It happens to the best of us. Some of you may not have experienced it in a long time; however, we all can agree how miserable it is to get motion sickness.
Why does it occur?
It turns out that this question is very complex. The best explanation is called “Sensory Conflict Theory.”
The brain receives certain inputs to help perceive motion and spatial orientation of the head.
Not to get too complicated think of it as 3 senses that tell your brain about motion and orientation.
- Vestibular System (inner ear-semicircular canal and otolith organs)
- Visual (what are you seeing)
- Somatosensory system (signaling between muscle and joints gives your brain understanding of your body’s position)-not as important
When these signals aren’t all saying the same thing you get motion sickness
Example: You are in the Cabin of a boat (all visual cues think you should be stationary-all the furniture is fixed in place) however your inner ear (essentially an accelerometer and gyroscope) says you are moving. These signals don’t match up so you get motion sickness.
Who gets motion sickness?
- Almost everyone. Although there is a wide degree of susceptibility
- Sex: Woman more than Men
- Age: Children less than 2 years of age are usually resistant. Susceptibility decreases through adulthood
- Migraine sufferers: More susceptible to motion sickness (Unfair)
- Psychological: If you are thinking about it, you are more likely to get motion sickness (Don’t you love it when people say don’t think about it!)
- Frequency: Low Frequency motion (bobbing in the ocean) more likely to cause motion sickness than higher frequency movements
Hyperventilation, nausea, burping, increased salivation, warmth, and sweating, and a general feeling of “crap”- yes I said it.
I’m sure you have heard keep an eye on the horizon. So why is this true?
You want to match your visual cues with what your vestibular system (inner ear) is sensing. The vestibular system is set to “earth fixed frame of reference.” So looking at horizon or landmasses helps these match up and send the same messages to the brain.
Important Note: Looking at horizon or land masses from outside deck is best, avoids the confusing visual cues seen inside the boat while trying to look outside.
When it comes to treatment prevention is best. It’s harder to stop motion sickness once it has already started.
This may be a little dense but I think its important to introduce you to these medications.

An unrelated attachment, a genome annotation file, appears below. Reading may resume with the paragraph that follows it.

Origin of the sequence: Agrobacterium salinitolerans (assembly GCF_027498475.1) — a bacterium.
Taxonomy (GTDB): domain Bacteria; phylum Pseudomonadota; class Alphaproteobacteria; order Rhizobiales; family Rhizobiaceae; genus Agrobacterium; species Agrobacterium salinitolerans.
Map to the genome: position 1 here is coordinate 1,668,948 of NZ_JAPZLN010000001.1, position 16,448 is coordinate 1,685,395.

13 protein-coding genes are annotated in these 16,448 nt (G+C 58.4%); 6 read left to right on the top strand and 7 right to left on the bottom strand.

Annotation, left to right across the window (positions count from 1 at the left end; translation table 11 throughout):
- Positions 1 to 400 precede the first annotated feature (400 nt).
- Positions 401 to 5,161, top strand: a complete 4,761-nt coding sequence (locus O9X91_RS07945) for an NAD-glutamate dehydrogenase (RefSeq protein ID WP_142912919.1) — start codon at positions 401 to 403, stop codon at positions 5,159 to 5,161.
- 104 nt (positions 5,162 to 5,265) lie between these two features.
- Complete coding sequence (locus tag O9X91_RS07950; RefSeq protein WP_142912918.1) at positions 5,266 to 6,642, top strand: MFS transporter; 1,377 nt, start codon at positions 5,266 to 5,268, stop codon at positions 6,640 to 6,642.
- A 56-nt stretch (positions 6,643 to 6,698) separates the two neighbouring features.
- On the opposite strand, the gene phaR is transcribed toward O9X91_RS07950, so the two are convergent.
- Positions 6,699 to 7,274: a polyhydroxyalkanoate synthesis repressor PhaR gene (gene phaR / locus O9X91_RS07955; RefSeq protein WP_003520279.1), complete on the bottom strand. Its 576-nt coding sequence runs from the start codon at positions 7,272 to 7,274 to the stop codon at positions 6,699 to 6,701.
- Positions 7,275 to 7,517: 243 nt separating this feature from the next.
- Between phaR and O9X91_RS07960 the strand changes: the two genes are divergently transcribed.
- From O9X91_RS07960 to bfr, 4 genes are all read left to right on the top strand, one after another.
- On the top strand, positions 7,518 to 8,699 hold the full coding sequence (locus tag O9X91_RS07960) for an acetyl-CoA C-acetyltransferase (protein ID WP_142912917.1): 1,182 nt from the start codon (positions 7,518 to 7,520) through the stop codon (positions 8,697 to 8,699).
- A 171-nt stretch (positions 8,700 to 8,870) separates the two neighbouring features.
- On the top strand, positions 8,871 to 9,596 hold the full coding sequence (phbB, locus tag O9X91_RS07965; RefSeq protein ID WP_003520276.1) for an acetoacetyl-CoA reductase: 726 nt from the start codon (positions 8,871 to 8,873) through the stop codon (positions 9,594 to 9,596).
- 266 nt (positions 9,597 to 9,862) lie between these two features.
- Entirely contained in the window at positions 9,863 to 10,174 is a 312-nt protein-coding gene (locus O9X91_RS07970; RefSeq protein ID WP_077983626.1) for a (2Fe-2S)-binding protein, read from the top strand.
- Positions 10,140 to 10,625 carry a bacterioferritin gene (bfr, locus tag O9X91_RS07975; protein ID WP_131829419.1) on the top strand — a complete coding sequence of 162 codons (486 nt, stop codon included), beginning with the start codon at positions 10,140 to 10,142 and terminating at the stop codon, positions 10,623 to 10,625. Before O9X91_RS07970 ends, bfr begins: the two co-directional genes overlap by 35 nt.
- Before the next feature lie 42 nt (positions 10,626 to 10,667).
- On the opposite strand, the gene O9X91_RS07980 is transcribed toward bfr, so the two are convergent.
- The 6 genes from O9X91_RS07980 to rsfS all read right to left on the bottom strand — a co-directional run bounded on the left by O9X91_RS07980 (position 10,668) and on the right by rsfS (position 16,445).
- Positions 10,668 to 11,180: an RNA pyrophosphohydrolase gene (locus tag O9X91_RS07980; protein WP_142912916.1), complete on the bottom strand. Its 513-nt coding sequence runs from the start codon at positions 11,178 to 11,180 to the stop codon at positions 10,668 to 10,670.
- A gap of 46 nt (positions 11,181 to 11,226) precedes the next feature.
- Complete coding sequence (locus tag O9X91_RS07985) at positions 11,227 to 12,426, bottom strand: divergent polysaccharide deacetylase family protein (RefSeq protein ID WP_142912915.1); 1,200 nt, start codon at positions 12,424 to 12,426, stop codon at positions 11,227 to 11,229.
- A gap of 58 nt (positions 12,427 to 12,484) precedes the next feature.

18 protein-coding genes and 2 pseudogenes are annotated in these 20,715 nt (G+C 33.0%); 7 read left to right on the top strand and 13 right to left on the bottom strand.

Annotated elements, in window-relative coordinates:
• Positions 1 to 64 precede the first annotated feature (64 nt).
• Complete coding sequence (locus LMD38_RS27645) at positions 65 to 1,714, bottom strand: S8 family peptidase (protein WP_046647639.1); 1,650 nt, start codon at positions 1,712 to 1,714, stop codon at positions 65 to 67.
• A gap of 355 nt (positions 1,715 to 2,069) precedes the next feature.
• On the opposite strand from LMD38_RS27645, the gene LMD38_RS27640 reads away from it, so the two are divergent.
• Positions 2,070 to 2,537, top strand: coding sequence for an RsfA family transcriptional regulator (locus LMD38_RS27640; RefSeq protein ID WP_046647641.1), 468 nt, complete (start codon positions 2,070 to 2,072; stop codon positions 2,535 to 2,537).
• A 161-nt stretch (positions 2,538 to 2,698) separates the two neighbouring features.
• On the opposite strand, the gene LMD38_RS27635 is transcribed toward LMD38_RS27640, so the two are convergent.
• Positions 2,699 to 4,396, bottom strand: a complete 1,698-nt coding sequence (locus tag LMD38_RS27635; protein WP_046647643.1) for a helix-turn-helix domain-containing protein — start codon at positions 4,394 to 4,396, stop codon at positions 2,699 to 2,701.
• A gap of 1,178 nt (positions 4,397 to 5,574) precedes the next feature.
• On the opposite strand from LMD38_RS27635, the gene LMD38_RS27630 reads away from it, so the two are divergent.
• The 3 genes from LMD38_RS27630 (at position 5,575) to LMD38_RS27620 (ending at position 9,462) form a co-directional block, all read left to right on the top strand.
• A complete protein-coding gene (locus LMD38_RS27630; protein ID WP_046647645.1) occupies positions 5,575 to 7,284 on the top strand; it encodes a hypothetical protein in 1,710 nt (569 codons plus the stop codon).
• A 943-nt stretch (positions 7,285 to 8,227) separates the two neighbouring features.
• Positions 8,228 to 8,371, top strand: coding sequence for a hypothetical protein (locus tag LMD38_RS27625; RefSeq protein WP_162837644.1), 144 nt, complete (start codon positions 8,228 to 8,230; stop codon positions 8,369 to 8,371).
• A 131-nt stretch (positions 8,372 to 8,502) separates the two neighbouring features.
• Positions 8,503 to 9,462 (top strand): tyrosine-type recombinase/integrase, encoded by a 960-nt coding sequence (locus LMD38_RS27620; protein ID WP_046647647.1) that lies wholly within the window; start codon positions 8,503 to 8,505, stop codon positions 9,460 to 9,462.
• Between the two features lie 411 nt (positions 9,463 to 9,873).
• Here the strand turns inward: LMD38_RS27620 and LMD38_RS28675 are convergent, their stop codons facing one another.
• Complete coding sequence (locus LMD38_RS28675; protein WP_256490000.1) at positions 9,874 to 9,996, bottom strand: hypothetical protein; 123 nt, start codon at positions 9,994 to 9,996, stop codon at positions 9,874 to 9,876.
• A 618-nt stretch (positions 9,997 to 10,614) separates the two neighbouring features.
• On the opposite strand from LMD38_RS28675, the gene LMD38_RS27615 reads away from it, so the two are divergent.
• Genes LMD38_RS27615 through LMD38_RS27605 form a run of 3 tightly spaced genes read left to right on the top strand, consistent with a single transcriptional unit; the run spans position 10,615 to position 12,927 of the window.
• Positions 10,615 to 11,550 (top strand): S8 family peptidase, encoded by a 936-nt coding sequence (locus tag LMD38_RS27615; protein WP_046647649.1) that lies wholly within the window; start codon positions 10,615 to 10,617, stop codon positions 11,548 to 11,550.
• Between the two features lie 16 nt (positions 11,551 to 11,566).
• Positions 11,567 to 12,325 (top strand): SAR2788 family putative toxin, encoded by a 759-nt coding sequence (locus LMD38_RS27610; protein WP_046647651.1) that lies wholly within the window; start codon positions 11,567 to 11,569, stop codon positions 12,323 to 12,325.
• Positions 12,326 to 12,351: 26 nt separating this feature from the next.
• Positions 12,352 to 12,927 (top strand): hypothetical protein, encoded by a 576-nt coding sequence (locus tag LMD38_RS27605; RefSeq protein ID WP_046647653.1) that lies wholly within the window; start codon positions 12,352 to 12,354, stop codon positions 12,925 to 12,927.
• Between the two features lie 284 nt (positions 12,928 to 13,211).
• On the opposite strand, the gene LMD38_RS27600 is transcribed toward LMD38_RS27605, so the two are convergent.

How do they work?
- Most of them suppress the signals from vestibular system to your brain so you don’t get conflicting information when compared to your visual cues
Medication Classes That Work ( AKA: What type of drug receptors are we targeting)
- Antihistamines 1st generation
I know some of you reading this are asking me what did you just say. Lets go through each type of medication class and hopefully you recognize some of the medications and I bring you back in on this- Don’t give up on me just yet.
Antihistamines (H1-1st generation antihistamines)
- Dimenhydrinate (Dramamine)-Available as chewable
- Diphenhydramine (Benadryl)
- Meclizine (Bonine or Antivert)
- Cinnarizine (Not Available in USA)
Things to Know
- There is something called the Blood brain barrier: a fatty membrane that acts as a filter to what medications can go into the brain what cant. If medications are also fatty (lipophilic) then they get through. If not they don’t. 1st generation antihistamines listed above go through (that’s why they make you sleepy) and also the reason they work (need to block signals to the brain)
- They do make 2nd and 3rd generation antihistamines like ex: loratadine (Claritin). These do not cross the blood brain barrier, thus aren’t sedating, and aren’t effective in preventing motion sickness. Ex: if you are a captain and have allergies than you want to take a non-sedating antihistamine so you can still do your job adequately
What is the best one?
- Really not great evidence to say a specific one is better than another. Some may be less sedating than others (Dramamine), however, they are all effective. You may hear folks who go to Mexico say oh Cinnarizine is the best. I don’t have any evidence for this but margaritas are better in Mexico so…… You get the idea. They are all playing defense on the same type of receptors in the brain.